The warming weather in the Wee County – albeit erratic at times – has brought out good numbers of insects, most notably queen white-tailed, buff-tailed and tree bumblebees that buzz low over the ground as they search for crevices and holes to make their nests in.

The egg-laden queens have overwintered, slumbering alone in deep hibernation, and now they are seeking out a safe place to start a new colony. The first brood of offspring are all ‘worker’ females and conduct a range of specialised tasks – such as guarding or cleaning the nest, while others forage for nectar and pollen from flowers. Later in the season, offspring are produced that are not workers, instead comprising new queens and males to enable the colony to reproduce.

One of my favourite early-emerging insects is the bee-fly – a wonderful creature that oozes charisma from every pore. The bee-fly is a little, brown-furred beast, with an incredibly long, needle-like proboscis used to probe spring flowers for nectar. They are inquisitive insects, and when sitting in my garden on a sunny April day, it is not unusual for one to hover above me. I presume the colour of my clothes is the reason for the attraction, causing confusion with a flower, but perhaps bee-flies also have an innate curiosity that makes them keen to explore new objects in their home area.

Peacock and small tortoiseshell butterflies are on the wing just now, bringing vibrant colour to the Clackmannanshire countryside. But in the next week or so, I’ll be venturing down to the haugh of the River Devon to seek out orange-tip butterflies. The male orange-tip is a tangerine dream, with his vibrant wing flashes and boundless energy. During the early part of the season, orange-tips never stay still, the males determinedly seeking out the updrafts of attractant pheromones released by the flirty females. When a male stumbles upon a female, they both spiral up into the air, their wings filled with exuberance.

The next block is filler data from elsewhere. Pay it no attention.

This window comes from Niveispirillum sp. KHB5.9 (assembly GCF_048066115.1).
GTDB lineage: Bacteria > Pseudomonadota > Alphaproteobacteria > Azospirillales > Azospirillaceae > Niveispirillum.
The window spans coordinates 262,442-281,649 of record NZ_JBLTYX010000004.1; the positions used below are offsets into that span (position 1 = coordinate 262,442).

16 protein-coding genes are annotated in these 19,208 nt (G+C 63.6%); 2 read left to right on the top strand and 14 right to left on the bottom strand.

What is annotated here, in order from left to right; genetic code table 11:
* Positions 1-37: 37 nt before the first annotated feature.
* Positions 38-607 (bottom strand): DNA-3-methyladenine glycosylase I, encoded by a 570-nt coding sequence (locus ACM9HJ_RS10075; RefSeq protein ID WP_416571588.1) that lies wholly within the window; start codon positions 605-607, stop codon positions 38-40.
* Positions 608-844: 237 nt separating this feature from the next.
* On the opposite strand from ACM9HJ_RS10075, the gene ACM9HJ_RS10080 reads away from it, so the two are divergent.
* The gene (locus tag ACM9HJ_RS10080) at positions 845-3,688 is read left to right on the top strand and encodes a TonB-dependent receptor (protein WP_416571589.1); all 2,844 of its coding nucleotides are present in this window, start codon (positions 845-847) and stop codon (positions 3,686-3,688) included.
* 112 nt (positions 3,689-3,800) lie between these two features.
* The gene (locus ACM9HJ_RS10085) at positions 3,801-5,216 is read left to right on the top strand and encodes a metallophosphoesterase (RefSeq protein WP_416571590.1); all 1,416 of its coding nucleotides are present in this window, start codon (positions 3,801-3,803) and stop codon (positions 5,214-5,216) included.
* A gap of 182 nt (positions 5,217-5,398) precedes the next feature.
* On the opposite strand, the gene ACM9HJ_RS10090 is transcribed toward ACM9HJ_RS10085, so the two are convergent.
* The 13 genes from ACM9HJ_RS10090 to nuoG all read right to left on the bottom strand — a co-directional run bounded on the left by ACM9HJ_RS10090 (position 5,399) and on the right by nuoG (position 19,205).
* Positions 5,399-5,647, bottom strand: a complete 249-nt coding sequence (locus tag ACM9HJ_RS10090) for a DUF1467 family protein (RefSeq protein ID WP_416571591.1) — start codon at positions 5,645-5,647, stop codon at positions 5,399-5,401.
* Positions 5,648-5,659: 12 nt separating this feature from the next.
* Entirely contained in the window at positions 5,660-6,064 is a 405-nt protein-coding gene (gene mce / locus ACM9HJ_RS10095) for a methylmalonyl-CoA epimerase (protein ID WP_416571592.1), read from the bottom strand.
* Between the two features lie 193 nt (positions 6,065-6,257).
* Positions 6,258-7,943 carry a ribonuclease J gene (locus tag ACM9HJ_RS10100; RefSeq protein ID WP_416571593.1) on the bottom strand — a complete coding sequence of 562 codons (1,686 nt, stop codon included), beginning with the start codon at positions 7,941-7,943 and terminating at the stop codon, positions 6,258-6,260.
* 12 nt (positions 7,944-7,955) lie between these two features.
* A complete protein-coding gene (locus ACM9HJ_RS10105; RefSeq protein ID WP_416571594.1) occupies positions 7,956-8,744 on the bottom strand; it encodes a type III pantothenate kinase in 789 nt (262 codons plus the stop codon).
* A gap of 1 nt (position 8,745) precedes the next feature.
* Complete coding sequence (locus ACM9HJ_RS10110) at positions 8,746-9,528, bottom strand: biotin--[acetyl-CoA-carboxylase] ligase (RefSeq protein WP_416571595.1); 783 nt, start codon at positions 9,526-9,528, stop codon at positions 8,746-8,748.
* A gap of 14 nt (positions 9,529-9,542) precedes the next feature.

The green hairstreak butterfly, however, transcends all others when it comes to beauty and grace. It is a small butterfly, not much larger than a thumbnail, yet the emerald underwings shine like sparkling gems. The green hairstreak is scarce in our area – but Glendevon is a good place to seek them by woodland edges, especially when the sun is shining bright.

Another butterfly to look out for is the comma. When the wings open this is an insect of stunning colour, but on closure the butterfly almost disappears, the scalloped outline of the wings resembling a dull withered leaf. Indeed, the comma caterpillar has taken such camouflage abilities to an even higher level by looking similar to a bird dropping. Is this by chance, or has the caterpillar deliberately evolved to look like bird poo? And if so, how on earth did it happen? I’ll never know, but nature is so incredible in shape, diversity and form that it never fails to inspire – even when it mimics a bird dropping.